Blog Archive

The Privilege of Local Foods

Jun 9th, 2013 | By

The producers of high quality food are widely diverse as well. Many of the producers who were selling produce at the farmer’s markets yesterday in Louisville were native Kentuckians who seemed fairly well-off, while there are also many farmers and farm laborers in the region who are immigrants. My supervisor was introducing my roommate Vanessa and me to different vendors at the market and told us that several of them used to sell their produce at a farmers market in a low-income area of Louisville  […]

Food for all?

Jun 9th, 2013 | By

“Is it ultimately food for all or just a select few?” This question recalls a discussion that arose at the young farmer’s panel at Middlebury this spring. Corie Pierce from Bread and Butter Farm spoke with no small amount of passion about the idea of sustainable food being unaffordable. In her experiences at the farmstand and the farmer’s market, she found herself constantly interacting with potential patrons who eyed her products longingly but left empty-handed, saying that they just couldn’t afford it. But these were  […]

Demand as an Influence upon the “By Whom/For Whom” Distinction

Jun 9th, 2013 | By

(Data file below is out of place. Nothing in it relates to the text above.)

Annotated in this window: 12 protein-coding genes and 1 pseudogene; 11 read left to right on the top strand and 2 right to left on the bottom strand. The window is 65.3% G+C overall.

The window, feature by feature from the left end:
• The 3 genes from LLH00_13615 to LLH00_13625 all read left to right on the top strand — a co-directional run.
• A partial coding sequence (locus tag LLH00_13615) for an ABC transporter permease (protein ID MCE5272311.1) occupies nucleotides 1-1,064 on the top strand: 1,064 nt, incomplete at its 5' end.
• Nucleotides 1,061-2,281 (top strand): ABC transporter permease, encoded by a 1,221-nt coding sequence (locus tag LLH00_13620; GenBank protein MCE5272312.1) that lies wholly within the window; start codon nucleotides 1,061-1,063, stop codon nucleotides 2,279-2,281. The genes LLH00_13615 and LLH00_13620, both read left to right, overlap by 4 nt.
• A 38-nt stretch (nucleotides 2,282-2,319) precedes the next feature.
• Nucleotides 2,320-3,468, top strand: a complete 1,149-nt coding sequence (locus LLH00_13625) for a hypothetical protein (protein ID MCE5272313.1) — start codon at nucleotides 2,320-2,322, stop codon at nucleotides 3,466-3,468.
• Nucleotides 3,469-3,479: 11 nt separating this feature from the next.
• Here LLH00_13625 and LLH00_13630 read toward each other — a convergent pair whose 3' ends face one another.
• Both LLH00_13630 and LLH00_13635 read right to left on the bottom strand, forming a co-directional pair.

In assessing the disparity between local foods producers and consumers, I think it is important to remember that sales support farmers’ livelihoods, and for many of these individuals farming is a business. Yesterday Nicole and I visited the Douglas Loop Farmers’ Market. While there, Stephen Bartlett, of Sustainable Agriculture Louisville (SAL), explained to us that many farmers who previously worked in the Smoketown/Shelby Park Farmers’ Market had moved their operations to Douglas Loop. Shelby Park is located in a low-income area of Louisville, and Bartlett  […]

Farm Labour: Food Access

Jun 9th, 2013 | By

For spring break my sophomore year, I went to my roommate’s farm in California. While on the farm, I was able to see many of the aspects of running a farm and meet many of the people who made this farm operate. However, I was unable to interact with the laborers as much as I probably should have. The workers on this farm were immigrants (presumably illegal) from Mexico. I never really questioned my roommate about the lives of these workers, because it had never  […]

A Reflection on farmers’ markets and food shelves

Jun 8th, 2013 | By

Have you experienced examples of the disparity Philip implies between those who produce high-quality local food and those who are privileged to enjoy it?  Do you have some thoughts about how the realities of by whom and for whom might be more fairly reconciled? The most successful organic farmers I’ve encountered come from big money. This gives them a safety net so they can take more risks than farmers that start from scratch and rely solely on produce sales as revenue. They can also afford to set lower prices,  […]

Prompt for Reflection from John Elder

Jun 1st, 2013 | By

In my talk last weekend I read the following sentence from Rebuilding the Foodshed:  “Where matters immensely in the food system world, but so do how, why, by whom, and for whom” (p. 22).  In thinking more about that idea, however, I also find myself revisiting a couple of  sentences from further on in the paragraph.  Philip elaborates on his concerns in asking, “Who is doing the real work in getting the food from farm gate to dinner plate?  And is it ultimately food for  […]